10 Sep Online improv: a few more thoughts
Way back at the start of lockdown, I wrote a couple of blogs about Zoom and improv online. Since then, I have, as many of us have, had my share of mental health dips and blips, but I have also had many wonderful shows and classes with improvisers around the world. I don’t think it is an exaggeration to say that doing and teaching improv online has got me through lockdown. Dear improvisers, thank you for that.
So here are a few more thoughts on improv online. They are in no particular order and aren’t necessarily advice or best practice, just some observations. If they are the same as your experience, maybe that is reassuring to you. If they are wildly different, please comment or email me on email@example.com and I will update this list.
So here we go. Some new reflections on online improv:
Online improv is very tiring
Don’t mistake my meaning here. I love teaching and performing on Zoom, but I find a two hour Zoom class takes at least as much energy as a four hour class IRL. Maybe because of the constantly performative nature of it, or maybe the constant extra work of parsing reactions, it wipes me out. In a rehearsal room, I could laugh, gasp, pause a scene for a note in perfect real time without thinking about lag and sound issues. I could also look someone in the eye. On Zoom, I need to be constantly moderating and modifying my responses, curating how I want to be perceived at the other end, skipping my eyes from camera to screen, my hand on the mouse. All on top of the actual improvising. When we get back to real life, I will be able to teach class for six hours straight, no breaks.
Online classes move slower
Because of everything described in the previous paragraph, but also because of the difficulty of concept checking and the necessity to bring people together at the start and the end of class, I think online teaching moves about two thirds the speed. When this all started, I found this very frustrating, but I am starting to accept it. Generally my rule of thumb is this: one class means one idea and the time to practise it. More than that and your brain, already working hard to do all the other things described above, just will not take it in. As in the previous paragraph, that’s just something to accept.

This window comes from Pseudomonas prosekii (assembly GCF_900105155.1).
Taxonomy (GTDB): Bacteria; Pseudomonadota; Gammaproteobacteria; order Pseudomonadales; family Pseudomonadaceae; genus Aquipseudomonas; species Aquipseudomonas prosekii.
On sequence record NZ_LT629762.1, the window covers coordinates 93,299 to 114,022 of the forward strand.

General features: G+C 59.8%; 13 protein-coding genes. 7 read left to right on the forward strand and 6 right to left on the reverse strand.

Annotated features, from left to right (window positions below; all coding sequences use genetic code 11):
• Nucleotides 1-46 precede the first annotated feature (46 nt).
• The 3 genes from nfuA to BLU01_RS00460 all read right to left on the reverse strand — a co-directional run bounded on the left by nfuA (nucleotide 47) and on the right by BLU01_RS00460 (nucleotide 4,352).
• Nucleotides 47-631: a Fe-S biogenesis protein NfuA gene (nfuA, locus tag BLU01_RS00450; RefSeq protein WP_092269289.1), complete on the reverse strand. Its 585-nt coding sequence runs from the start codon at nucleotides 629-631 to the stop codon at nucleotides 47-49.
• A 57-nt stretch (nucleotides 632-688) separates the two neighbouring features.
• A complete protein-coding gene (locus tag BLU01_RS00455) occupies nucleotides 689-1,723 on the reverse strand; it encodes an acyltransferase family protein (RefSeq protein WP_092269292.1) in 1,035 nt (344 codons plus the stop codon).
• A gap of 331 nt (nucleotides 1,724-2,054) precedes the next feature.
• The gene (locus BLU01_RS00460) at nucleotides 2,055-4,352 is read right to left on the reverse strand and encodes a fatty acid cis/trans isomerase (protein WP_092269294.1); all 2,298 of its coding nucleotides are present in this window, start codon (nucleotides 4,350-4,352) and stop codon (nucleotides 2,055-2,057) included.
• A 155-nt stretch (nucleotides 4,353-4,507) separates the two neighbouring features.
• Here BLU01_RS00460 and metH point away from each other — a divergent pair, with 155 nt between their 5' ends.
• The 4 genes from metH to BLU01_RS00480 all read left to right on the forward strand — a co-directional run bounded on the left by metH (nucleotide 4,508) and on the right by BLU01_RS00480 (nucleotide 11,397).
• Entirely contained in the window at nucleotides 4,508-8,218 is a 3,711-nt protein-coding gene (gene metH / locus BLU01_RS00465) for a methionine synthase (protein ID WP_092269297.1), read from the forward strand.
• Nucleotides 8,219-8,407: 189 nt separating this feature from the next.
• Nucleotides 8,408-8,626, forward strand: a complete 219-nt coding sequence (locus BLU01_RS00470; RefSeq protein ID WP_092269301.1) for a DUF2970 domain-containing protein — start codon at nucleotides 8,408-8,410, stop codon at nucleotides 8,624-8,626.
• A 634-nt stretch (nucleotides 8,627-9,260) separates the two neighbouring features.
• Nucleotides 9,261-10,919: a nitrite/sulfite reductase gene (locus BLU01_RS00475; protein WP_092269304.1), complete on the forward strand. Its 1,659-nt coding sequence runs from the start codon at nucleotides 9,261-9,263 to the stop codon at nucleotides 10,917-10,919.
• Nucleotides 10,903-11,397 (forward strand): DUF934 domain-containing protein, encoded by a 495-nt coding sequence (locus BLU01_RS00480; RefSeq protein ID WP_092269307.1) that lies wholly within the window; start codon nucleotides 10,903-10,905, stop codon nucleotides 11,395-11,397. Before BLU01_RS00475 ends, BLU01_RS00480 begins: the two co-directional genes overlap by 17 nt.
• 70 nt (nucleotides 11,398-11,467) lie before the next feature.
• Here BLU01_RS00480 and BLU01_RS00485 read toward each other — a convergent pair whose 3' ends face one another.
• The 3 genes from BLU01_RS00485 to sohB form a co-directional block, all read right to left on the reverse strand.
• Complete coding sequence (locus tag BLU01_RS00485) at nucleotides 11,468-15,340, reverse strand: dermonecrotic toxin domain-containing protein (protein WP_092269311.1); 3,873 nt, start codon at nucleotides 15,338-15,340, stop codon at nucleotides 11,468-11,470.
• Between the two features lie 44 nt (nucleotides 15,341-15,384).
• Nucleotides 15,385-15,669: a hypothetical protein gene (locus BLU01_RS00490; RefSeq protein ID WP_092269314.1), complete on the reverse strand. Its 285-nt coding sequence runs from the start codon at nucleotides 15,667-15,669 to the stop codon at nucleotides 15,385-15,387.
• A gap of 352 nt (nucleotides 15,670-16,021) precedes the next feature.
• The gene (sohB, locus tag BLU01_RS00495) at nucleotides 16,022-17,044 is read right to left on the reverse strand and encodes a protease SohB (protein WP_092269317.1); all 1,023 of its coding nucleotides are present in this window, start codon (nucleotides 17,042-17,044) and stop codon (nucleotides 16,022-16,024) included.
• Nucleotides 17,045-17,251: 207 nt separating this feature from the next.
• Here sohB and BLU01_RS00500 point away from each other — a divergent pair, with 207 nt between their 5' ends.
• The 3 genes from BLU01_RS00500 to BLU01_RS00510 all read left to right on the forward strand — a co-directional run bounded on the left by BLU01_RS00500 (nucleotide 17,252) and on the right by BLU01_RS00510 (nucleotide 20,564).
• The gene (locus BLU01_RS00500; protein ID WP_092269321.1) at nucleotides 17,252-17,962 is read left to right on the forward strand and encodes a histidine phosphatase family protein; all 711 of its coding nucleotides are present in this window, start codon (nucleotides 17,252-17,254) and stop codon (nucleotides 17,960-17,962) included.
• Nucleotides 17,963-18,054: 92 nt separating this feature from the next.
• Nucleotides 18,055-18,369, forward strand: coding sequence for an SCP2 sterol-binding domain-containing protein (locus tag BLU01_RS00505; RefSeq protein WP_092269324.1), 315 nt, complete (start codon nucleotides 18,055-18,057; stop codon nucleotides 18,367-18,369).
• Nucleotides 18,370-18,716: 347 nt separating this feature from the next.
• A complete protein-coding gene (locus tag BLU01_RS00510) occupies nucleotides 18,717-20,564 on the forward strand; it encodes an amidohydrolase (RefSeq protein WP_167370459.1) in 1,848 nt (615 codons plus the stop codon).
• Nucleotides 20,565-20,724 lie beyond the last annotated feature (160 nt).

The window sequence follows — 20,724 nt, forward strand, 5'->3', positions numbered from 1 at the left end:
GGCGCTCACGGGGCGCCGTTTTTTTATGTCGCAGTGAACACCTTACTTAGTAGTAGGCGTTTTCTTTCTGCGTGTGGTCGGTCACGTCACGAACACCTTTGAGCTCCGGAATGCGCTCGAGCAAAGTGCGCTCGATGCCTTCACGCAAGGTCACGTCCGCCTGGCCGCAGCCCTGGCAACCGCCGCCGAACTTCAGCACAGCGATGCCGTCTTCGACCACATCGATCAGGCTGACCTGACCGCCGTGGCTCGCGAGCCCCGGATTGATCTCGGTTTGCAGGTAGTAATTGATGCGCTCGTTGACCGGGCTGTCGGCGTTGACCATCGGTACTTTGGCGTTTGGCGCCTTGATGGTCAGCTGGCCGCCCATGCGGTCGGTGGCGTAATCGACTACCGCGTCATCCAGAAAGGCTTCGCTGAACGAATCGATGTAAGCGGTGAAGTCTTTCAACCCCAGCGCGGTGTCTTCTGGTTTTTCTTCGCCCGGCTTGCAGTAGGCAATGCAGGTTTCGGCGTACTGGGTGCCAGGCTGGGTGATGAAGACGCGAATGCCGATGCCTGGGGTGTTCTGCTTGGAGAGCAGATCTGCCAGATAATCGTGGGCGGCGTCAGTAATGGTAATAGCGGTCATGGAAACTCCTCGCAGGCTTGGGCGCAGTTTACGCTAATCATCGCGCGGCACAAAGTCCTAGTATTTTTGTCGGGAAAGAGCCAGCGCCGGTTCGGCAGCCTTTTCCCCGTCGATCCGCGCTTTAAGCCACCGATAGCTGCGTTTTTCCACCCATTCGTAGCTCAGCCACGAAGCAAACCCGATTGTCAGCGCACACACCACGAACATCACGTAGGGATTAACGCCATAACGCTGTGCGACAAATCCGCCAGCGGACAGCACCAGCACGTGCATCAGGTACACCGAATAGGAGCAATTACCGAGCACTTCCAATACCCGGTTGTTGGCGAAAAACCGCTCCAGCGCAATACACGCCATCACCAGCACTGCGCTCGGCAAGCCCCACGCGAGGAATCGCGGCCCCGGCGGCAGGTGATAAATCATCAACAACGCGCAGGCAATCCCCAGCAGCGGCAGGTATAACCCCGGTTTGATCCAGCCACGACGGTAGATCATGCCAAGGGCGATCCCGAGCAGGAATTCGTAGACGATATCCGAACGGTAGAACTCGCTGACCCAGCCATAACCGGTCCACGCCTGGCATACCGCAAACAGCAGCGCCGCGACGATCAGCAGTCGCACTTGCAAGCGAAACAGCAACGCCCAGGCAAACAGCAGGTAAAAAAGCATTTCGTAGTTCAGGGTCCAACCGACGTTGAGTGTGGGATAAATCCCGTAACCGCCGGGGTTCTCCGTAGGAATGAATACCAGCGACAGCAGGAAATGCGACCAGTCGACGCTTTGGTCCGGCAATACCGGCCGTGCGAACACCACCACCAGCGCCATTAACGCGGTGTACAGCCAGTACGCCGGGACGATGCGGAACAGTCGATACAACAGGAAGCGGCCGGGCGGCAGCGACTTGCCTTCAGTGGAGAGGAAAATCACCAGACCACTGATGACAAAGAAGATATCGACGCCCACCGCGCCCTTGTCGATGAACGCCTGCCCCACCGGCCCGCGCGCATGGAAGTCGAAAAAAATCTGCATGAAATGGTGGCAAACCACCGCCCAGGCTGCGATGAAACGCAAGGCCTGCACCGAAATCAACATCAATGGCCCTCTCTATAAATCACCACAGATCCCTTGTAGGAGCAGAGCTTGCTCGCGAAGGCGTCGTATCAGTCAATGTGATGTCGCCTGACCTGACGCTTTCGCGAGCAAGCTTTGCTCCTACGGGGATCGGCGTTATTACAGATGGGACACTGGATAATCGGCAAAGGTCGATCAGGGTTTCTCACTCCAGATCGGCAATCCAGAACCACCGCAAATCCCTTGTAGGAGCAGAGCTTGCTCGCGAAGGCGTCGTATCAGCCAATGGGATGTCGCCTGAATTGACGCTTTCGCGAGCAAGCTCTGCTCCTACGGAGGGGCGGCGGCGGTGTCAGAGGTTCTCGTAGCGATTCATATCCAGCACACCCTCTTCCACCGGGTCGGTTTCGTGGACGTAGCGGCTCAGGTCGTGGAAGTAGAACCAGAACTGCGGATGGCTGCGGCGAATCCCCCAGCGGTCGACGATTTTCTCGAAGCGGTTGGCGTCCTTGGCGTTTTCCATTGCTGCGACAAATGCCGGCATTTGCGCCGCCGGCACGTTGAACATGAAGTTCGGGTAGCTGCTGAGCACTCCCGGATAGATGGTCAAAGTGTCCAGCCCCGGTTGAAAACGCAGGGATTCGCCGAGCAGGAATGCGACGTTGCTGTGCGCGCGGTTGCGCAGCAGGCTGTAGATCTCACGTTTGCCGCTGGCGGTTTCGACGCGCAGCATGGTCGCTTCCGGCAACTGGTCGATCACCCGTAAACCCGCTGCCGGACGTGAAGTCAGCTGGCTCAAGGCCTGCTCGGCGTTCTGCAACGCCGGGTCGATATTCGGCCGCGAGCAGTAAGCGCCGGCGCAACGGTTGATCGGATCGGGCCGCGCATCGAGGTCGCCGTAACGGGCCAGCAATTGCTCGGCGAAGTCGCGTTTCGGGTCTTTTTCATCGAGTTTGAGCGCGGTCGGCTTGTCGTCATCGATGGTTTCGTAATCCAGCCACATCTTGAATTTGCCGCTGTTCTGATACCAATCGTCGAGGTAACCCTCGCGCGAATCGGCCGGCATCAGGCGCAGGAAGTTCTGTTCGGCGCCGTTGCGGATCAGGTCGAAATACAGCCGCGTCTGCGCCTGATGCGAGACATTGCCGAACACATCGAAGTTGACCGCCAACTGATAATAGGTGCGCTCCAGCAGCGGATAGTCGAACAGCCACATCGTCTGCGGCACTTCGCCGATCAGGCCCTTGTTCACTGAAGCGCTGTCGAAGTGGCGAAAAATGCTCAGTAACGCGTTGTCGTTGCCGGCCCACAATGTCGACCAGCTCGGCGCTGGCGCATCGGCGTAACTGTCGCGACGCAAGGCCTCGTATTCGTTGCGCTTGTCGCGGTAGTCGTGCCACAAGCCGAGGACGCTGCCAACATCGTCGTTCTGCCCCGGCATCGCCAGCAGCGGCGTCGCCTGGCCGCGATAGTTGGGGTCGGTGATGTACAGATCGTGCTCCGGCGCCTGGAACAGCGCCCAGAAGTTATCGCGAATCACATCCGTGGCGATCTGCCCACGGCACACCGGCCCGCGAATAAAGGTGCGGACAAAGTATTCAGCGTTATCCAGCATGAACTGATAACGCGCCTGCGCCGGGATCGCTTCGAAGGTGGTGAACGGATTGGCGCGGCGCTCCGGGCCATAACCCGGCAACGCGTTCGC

Miscommunication can come easily
This is a big one. With people from lots of different backgrounds and with different experiences in the same virtual space, and without the pre-class cup of tea that brings people onto the same page, moments of tension, discomfort, the occasional ill-judged joke can rankle. They are not so easy to quickly chat about and dispel and we have less of the instinctive social cues to recreate community. This all needs care.
At the Nursery, like any improv school, we care a lot about creating an environment which is welcoming and open to all, and while few people ever aim to say anything offensive or hurtful, it just happens sometimes. And while those conversations after can be very beneficial, they are hard to have. So have a space and mechanisms to air disputes, speak up when you need to and listen carefully and calmly. Facial expressions, atmospheres in the room, responses to what is happening, all of these are hard to read online, so speak and listen with generosity and empathy.